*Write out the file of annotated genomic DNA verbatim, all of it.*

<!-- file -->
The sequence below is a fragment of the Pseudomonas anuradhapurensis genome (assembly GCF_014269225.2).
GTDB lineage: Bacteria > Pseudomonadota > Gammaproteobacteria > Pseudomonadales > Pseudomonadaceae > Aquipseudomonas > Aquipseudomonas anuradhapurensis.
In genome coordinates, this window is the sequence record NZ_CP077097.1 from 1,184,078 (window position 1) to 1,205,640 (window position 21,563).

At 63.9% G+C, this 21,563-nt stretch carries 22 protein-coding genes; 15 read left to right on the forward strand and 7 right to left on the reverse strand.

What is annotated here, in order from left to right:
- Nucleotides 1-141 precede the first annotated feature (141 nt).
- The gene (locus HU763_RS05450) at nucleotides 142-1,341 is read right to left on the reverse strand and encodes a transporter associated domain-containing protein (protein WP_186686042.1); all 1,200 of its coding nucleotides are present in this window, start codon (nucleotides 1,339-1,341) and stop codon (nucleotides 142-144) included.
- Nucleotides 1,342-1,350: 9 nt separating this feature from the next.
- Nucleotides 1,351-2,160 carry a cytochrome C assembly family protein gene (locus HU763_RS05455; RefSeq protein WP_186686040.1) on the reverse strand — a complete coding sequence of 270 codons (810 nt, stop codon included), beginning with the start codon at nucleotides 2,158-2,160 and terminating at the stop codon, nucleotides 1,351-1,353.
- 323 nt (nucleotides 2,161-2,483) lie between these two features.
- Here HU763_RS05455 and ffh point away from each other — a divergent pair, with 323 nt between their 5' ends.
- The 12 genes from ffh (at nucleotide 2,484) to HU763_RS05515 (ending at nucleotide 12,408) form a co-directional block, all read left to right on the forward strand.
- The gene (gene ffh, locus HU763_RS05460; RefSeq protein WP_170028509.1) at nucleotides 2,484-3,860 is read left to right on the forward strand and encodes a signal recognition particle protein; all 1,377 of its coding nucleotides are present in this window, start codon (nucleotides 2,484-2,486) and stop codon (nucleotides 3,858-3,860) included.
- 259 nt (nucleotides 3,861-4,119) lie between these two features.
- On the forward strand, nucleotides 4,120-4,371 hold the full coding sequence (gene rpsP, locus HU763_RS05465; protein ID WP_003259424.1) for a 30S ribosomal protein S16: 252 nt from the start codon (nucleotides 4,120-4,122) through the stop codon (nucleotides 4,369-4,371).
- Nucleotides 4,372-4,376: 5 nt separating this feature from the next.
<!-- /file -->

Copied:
The sequence below is a fragment of the Pseudomonas anuradhapurensis genome (assembly GCF_014269225.2).
GTDB lineage: Bacteria > Pseudomonadota > Gammaproteobacteria > Pseudomonadales > Pseudomonadaceae > Aquipseudomonas > Aquipseudomonas anuradhapurensis.
In genome coordinates, this window is the sequence record NZ_CP077097.1 from 1,184,078 (window position 1) to 1,205,640 (window position 21,563).

At 63.9% G+C, this 21,563-nt stretch carries 22 protein-coding genes; 15 read left to right on the forward strand and 7 right to left on the reverse strand.

What is annotated here, in order from left to right:
- Nucleotides 1-141 precede the first annotated feature (141 nt).
- The gene (locus HU763_RS05450) at nucleotides 142-1,341 is read right to left on the reverse strand and encodes a transporter associated domain-containing protein (protein WP_186686042.1); all 1,200 of its coding nucleotides are present in this window, start codon (nucleotides 1,339-1,341) and stop codon (nucleotides 142-144) included.
- Nucleotides 1,342-1,350: 9 nt separating this feature from the next.
- Nucleotides 1,351-2,160 carry a cytochrome C assembly family protein gene (locus HU763_RS05455; RefSeq protein WP_186686040.1) on the reverse strand — a complete coding sequence of 270 codons (810 nt, stop codon included), beginning with the start codon at nucleotides 2,158-2,160 and terminating at the stop codon, nucleotides 1,351-1,353.
- 323 nt (nucleotides 2,161-2,483) lie between these two features.
- Here HU763_RS05455 and ffh point away from each other — a divergent pair, with 323 nt between their 5' ends.
- The 12 genes from ffh (at nucleotide 2,484) to HU763_RS05515 (ending at nucleotide 12,408) form a co-directional block, all read left to right on the forward strand.
- The gene (gene ffh, locus HU763_RS05460; RefSeq protein WP_170028509.1) at nucleotides 2,484-3,860 is read left to right on the forward strand and encodes a signal recognition particle protein; all 1,377 of its coding nucleotides are present in this window, start codon (nucleotides 2,484-2,486) and stop codon (nucleotides 3,858-3,860) included.
- 259 nt (nucleotides 3,861-4,119) lie between these two features.
- On the forward strand, nucleotides 4,120-4,371 hold the full coding sequence (gene rpsP, locus HU763_RS05465; protein ID WP_003259424.1) for a 30S ribosomal protein S16: 252 nt from the start codon (nucleotides 4,120-4,122) through the stop codon (nucleotides 4,369-4,371).
- Nucleotides 4,372-4,376: 5 nt separating this feature from the next.